Peter Grant: Billy McNeill – my idol, my gaffer and Celtic’s double hero

The Celtic players, with Peter Grant centre bottom of the picture, celebrate their 1988 Scottish Cup win. Picture: Brian StewartThe Celtic players, with Peter Grant centre bottom of the picture, celebrate their 1988 Scottish Cup win. Picture: Brian Stewart
The Celtic players, with Peter Grant centre bottom of the picture, celebrate their 1988 Scottish Cup win. Picture: Brian Stewart
I treasure a picture I have, and which I was poring over only the other week, of me flanked by Billy McNeill and Jock Stein. It was taken in late 1978, when I was receiving a boys’ club player of the year award from

Billy. It made the papers because it was the first time he, not long made Celtic manager, had been pictured alongside the then new Scotland manager Jock. I was in awe of these men then, and they are giants of the Scottish game that always made you feel that way about them.

Billy became my manager, my gaffer, and always was to be ‘gaffer’ to me for evermore. I remember when I signed s-forms at Celtic aged 11, and he would come to watch games. You always wanted to give that little extra when he saw him there. He and the rest of the Lisbon Lions didn’t just make you want to get a chance to wear the hoops. They ensured you wanted to make damn sure if you ever got to put it on that you did everything in your power to honour that jersey because of the iconic feats they had achieved donning it.

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Of course never more so than when Billy stood there that night in Lisbon in 1967 as the first British player to have the Europan Cup in his grasp, in an image that seemed to belong to a scene from a Hollywood blockbuster. It was a long shadow that the Lions created, but it filled everyone who came after them with pride as they strived, just as Billy’s passing now fills us with heartbreak.

When Billy walked through the door, you stood a little taller. He always stood the tallest, though, even as he made you feel 10 feet, because he had an aura, and exuded, and demanded, respect. Even in recent times when I met him, and Billy was on my testimonial committee in 1997, I would still pinch myself, get that little zing, as I thought “I’m speaking to Billy McNeill”.

What I also marvelled about with Billy is how immaculately turned out he was at all times. It wouldn’t have mattered if he had been on the latest of late ones, the next morning he would come in with not a hair out of place, his complexion as fresh as his suit and tie.

My word, though, in my playing days we had some cross words. And while I always called him gaffer, he called me all manner of names when I was under him in his second spell as Celtic manager from 1987 till 1991. He was stubborn as a mule, but that was one of his great strengths. But we would go back and forth at times when he was giving out about a bad attitude, or laziness.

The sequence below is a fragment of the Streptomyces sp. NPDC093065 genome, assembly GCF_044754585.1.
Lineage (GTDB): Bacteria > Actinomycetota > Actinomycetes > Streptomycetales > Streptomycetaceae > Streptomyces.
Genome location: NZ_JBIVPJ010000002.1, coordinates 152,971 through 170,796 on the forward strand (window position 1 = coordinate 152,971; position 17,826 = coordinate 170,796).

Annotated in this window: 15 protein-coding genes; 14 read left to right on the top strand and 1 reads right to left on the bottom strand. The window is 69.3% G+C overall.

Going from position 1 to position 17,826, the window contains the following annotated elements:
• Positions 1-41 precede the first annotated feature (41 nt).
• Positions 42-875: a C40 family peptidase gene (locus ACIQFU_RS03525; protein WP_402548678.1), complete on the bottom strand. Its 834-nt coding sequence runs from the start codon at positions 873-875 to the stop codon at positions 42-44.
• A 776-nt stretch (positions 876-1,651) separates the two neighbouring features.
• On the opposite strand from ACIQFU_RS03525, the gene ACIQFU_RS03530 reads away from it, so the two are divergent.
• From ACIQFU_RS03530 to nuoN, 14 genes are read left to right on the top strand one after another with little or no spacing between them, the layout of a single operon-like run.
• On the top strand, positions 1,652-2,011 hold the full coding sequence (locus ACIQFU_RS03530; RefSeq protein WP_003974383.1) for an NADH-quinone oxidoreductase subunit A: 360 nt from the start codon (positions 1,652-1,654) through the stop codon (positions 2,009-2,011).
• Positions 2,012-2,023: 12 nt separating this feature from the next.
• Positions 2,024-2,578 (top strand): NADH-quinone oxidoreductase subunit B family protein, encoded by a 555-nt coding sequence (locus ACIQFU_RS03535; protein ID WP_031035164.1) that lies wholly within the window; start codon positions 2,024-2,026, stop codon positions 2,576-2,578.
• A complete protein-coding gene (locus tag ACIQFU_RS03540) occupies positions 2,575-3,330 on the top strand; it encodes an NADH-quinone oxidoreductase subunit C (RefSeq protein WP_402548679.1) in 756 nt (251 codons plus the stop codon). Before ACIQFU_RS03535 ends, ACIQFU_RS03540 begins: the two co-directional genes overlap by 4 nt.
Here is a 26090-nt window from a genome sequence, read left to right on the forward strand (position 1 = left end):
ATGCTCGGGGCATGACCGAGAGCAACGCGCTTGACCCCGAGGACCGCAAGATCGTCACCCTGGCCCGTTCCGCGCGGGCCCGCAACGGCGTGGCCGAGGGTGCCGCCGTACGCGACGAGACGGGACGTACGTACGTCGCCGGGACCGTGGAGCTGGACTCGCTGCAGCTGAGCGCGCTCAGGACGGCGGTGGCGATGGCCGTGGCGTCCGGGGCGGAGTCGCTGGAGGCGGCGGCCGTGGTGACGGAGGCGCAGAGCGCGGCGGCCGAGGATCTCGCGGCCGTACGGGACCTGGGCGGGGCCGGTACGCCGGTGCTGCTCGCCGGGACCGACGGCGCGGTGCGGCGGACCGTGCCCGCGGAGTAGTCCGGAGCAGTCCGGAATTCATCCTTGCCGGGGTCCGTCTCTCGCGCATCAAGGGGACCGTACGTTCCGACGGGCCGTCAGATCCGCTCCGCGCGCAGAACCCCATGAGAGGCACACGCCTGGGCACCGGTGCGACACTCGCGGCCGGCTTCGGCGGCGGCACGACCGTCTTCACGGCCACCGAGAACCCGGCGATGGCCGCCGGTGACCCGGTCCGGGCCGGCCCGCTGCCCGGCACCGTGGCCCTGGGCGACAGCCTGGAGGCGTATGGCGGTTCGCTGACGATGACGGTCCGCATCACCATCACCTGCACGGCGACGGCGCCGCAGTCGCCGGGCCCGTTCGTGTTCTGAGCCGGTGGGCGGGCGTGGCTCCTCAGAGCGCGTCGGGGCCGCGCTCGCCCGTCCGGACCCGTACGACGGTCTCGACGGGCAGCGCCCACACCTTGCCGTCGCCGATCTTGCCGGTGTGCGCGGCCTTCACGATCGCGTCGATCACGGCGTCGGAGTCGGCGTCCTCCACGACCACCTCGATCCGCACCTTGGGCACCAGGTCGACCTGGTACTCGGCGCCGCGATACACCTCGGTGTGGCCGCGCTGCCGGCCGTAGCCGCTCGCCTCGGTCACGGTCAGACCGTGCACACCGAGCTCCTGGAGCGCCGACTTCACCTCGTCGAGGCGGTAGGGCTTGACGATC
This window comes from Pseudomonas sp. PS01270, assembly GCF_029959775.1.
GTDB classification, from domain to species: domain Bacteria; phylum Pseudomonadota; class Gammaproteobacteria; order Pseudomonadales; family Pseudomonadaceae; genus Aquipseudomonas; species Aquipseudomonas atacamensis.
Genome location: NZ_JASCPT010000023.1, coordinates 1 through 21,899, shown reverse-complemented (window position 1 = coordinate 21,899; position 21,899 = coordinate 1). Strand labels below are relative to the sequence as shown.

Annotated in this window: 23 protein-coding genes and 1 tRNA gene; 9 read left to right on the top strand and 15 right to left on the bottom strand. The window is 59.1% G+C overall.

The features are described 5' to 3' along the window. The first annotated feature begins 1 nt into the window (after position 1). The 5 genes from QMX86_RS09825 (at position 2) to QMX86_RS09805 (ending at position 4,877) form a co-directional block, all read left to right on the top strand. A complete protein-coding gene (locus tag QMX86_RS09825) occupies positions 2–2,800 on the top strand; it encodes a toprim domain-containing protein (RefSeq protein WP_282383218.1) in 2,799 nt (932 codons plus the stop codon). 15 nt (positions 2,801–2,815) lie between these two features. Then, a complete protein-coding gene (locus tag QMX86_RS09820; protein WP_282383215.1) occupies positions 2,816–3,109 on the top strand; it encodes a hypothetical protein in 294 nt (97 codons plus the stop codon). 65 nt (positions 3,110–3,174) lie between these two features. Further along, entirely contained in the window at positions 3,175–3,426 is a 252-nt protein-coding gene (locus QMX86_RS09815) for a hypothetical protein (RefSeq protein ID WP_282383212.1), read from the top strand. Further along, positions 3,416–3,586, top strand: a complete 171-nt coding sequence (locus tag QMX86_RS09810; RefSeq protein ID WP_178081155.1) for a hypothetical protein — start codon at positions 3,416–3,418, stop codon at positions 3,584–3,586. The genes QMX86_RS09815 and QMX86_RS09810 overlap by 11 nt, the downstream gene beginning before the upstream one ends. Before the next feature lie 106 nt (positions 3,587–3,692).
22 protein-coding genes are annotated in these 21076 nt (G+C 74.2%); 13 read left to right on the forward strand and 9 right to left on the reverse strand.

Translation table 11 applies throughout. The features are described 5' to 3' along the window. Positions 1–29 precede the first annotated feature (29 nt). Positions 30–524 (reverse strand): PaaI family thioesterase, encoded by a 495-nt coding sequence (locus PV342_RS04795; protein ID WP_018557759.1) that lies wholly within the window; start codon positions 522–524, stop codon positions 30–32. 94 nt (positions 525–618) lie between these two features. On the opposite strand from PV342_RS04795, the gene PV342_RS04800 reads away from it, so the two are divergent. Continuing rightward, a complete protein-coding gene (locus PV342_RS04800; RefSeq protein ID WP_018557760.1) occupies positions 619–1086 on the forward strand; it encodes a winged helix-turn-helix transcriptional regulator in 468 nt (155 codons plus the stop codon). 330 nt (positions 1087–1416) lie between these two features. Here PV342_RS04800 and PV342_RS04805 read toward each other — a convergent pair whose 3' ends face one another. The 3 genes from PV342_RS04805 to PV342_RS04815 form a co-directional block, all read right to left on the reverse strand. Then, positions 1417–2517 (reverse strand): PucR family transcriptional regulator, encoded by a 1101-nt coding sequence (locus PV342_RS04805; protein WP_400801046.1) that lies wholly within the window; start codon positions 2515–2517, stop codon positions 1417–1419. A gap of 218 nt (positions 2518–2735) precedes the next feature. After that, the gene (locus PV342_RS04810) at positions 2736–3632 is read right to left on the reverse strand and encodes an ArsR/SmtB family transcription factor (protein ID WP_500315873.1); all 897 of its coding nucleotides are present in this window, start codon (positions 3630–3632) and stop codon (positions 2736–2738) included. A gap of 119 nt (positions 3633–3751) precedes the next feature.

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I hated generalisations, so I would say ‘name names’ or ‘tell us who you mean’. That would cause him to get right agitated but, actually, for a man who could give off such a confident air with that chest puffed out, he always was a bundle of nervous energy. He would pull at his watch, flick stones in the dug-out and do that wee spit through his teeth. That told you how much succeeding with Celtic meant to him even after all he had achieved as a player, and how much he didn’t want to let anyone down.

People forget just how much his chances of delivering any trophies were written off when he came back to Celtic in the summer 1987, as the club prepared for the centenary season. We lost our last pre-season game 5-1 at home to Arsenal and everyone said we were in for a disastrous campaign. But some things are meant to be, and some incredible things seemed meant to be for Billy. He guided us to a famous league and Scottish Cup double in a manner that was typical Celtic, typical him, with tenacity, never-say-die spirit and all manner of late winners and miraculous escapes. On the centenary video the club made, he likened the struggle for supremacy in Scottish football to the cavaliers facing off against the roundheads in which we, Celtic, were the cavaliers. That spoke of his ability to sum things up with real wisdom and wit. He was a sharp cookie. The centenary double couldn’t have happened to a more Celtic man in the club’s history.

Everyone had the utmost respect for Billy and his wonderful family, and we will all feel and pray for them now this day has come. What he was is precisely why the tributes will roll on, and on and on. And, make no mistake, people who are brought up on Celtic as it celebrates its 200 years will still be regaled as to the club Billy, Jock and Brother Walfrid made. They may have statues outside the stadium, but they will always being living presences within it.